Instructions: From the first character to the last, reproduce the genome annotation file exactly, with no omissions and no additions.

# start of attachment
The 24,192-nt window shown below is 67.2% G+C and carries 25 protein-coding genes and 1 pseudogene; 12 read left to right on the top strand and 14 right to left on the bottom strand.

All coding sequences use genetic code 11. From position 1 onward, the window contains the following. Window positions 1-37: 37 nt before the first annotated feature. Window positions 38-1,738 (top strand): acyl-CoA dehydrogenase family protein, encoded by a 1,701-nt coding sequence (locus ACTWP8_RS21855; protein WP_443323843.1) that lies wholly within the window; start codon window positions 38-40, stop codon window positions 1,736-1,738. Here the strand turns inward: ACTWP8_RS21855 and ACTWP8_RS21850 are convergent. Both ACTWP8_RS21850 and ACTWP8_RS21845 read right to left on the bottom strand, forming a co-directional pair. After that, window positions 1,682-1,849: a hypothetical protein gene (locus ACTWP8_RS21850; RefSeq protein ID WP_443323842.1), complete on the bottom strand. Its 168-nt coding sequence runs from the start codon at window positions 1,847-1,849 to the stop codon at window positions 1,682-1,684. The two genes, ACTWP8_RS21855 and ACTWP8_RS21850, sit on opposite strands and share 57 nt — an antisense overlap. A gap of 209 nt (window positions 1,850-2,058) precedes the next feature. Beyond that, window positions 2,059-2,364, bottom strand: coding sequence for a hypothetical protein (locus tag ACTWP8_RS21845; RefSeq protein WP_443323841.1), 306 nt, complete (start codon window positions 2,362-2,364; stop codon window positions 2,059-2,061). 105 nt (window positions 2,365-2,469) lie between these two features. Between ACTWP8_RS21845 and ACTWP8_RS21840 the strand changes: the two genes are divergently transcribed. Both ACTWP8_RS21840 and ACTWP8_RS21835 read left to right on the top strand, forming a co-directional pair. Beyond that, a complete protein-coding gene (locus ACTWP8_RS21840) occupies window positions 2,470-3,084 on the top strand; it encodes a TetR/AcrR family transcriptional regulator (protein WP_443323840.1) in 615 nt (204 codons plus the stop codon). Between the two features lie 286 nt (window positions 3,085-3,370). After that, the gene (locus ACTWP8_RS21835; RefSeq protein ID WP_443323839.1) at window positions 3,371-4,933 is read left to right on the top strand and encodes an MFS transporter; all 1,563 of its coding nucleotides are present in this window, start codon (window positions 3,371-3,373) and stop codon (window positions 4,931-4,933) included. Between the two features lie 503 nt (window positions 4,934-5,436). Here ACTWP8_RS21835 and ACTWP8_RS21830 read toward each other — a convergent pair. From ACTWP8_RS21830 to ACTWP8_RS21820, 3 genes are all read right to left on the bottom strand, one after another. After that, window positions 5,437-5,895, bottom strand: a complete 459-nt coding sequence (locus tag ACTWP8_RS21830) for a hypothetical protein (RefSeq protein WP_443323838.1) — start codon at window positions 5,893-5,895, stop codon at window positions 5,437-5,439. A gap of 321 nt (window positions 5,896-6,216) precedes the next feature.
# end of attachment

The 24,192-nt window shown below is 67.2% G+C and carries 25 protein-coding genes and 1 pseudogene; 12 read left to right on the top strand and 14 right to left on the bottom strand.

All coding sequences use genetic code 11. From position 1 onward, the window contains the following. Window positions 1-37: 37 nt before the first annotated feature. Window positions 38-1,738 (top strand): acyl-CoA dehydrogenase family protein, encoded by a 1,701-nt coding sequence (locus ACTWP8_RS21855; protein WP_443323843.1) that lies wholly within the window; start codon window positions 38-40, stop codon window positions 1,736-1,738. Here the strand turns inward: ACTWP8_RS21855 and ACTWP8_RS21850 are convergent. Both ACTWP8_RS21850 and ACTWP8_RS21845 read right to left on the bottom strand, forming a co-directional pair. After that, window positions 1,682-1,849: a hypothetical protein gene (locus ACTWP8_RS21850; RefSeq protein ID WP_443323842.1), complete on the bottom strand. Its 168-nt coding sequence runs from the start codon at window positions 1,847-1,849 to the stop codon at window positions 1,682-1,684. The two genes, ACTWP8_RS21855 and ACTWP8_RS21850, sit on opposite strands and share 57 nt — an antisense overlap. A gap of 209 nt (window positions 1,850-2,058) precedes the next feature. Beyond that, window positions 2,059-2,364, bottom strand: coding sequence for a hypothetical protein (locus tag ACTWP8_RS21845; RefSeq protein WP_443323841.1), 306 nt, complete (start codon window positions 2,362-2,364; stop codon window positions 2,059-2,061). 105 nt (window positions 2,365-2,469) lie between these two features. Between ACTWP8_RS21845 and ACTWP8_RS21840 the strand changes: the two genes are divergently transcribed. Both ACTWP8_RS21840 and ACTWP8_RS21835 read left to right on the top strand, forming a co-directional pair. Beyond that, a complete protein-coding gene (locus ACTWP8_RS21840) occupies window positions 2,470-3,084 on the top strand; it encodes a TetR/AcrR family transcriptional regulator (protein WP_443323840.1) in 615 nt (204 codons plus the stop codon). Between the two features lie 286 nt (window positions 3,085-3,370). After that, the gene (locus ACTWP8_RS21835; RefSeq protein ID WP_443323839.1) at window positions 3,371-4,933 is read left to right on the top strand and encodes an MFS transporter; all 1,563 of its coding nucleotides are present in this window, start codon (window positions 3,371-3,373) and stop codon (window positions 4,931-4,933) included. Between the two features lie 503 nt (window positions 4,934-5,436). Here ACTWP8_RS21835 and ACTWP8_RS21830 read toward each other — a convergent pair. From ACTWP8_RS21830 to ACTWP8_RS21820, 3 genes are all read right to left on the bottom strand, one after another. After that, window positions 5,437-5,895, bottom strand: a complete 459-nt coding sequence (locus tag ACTWP8_RS21830) for a hypothetical protein (RefSeq protein WP_443323838.1) — start codon at window positions 5,893-5,895, stop codon at window positions 5,437-5,439. A gap of 321 nt (window positions 5,896-6,216) precedes the next feature.